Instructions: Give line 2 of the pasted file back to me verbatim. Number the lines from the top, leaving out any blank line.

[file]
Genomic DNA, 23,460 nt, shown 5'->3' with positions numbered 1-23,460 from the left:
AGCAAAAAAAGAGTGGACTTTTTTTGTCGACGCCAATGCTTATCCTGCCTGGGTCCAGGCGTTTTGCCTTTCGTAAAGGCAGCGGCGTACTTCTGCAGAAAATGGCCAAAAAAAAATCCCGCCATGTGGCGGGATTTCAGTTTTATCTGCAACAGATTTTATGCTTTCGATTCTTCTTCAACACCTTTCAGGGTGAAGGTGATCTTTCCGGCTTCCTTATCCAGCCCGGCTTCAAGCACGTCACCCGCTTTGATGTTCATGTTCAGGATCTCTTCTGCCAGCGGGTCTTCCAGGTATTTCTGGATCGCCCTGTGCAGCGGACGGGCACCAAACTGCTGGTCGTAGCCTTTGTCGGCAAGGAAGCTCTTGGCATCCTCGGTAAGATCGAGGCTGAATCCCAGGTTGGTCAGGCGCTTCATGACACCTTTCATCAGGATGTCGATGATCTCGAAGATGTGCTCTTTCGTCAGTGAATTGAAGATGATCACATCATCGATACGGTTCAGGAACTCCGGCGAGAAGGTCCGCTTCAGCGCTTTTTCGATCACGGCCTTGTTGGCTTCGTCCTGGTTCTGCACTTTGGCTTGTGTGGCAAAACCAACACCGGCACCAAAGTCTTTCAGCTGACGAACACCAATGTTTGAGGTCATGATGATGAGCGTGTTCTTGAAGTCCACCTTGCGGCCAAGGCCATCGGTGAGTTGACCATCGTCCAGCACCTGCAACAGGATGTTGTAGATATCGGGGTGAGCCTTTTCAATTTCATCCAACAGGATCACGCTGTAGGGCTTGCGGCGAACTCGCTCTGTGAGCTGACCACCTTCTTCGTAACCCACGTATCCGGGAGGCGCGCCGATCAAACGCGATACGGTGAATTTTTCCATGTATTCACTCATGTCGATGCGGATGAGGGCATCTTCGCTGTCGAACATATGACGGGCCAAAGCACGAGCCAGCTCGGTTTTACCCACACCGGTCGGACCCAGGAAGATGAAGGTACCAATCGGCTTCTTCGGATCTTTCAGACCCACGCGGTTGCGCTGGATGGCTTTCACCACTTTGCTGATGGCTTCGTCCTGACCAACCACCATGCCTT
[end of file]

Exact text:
AGCAAAAAAAGAGTGGACTTTTTTTGTCGACGCCAATGCTTATCCTGCCTGGGTCCAGGCGTTTTGCCTTTCGTAAAGGCAGCGGCGTACTTCTGCAGAAAATGGCCAAAAAAAAATCCCGCCATGTGGCGGGATTTCAGTTTTATCTGCAACAGATTTTATGCTTTCGATTCTTCTTCAACACCTTTCAGGGTGAAGGTGATCTTTCCGGCTTCCTTATCCAGCCCGGCTTCAAGCACGTCACCCGCTTTGATGTTCATGTTCAGGATCTCTTCTGCCAGCGGGTCTTCCAGGTATTTCTGGATCGCCCTGTGCAGCGGACGGGCACCAAACTGCTGGTCGTAGCCTTTGTCGGCAAGGAAGCTCTTGGCATCCTCGGTAAGATCGAGGCTGAATCCCAGGTTGGTCAGGCGCTTCATGACACCTTTCATCAGGATGTCGATGATCTCGAAGATGTGCTCTTTCGTCAGTGAATTGAAGATGATCACATCATCGATACGGTTCAGGAACTCCGGCGAGAAGGTCCGCTTCAGCGCTTTTTCGATCACGGCCTTGTTGGCTTCGTCCTGGTTCTGCACTTTGGCTTGTGTGGCAAAACCAACACCGGCACCAAAGTCTTTCAGCTGACGAACACCAATGTTTGAGGTCATGATGATGAGCGTGTTCTTGAAGTCCACCTTGCGGCCAAGGCCATCGGTGAGTTGACCATCGTCCAGCACCTGCAACAGGATGTTGTAGATATCGGGGTGAGCCTTTTCAATTTCATCCAACAGGATCACGCTGTAGGGCTTGCGGCGAACTCGCTCTGTGAGCTGACCACCTTCTTCGTAACCCACGTATCCGGGAGGCGCGCCGATCAAACGCGATACGGTGAATTTTTCCATGTATTCACTCATGTCGATGCGGATGAGGGCATCTTCGCTGTCGAACATATGACGGGCCAAAGCACGAGCCAGCTCGGTTTTACCCACACCGGTCGGACCCAGGAAGATGAAGGTACCAATCGGCTTCTTCGGATCTTTCAGACCCACGCGGTTGCGCTGGATGGCTTTCACCACTTTGCTGATGGCTTCGTCCTGACCAACCACCATGCCTT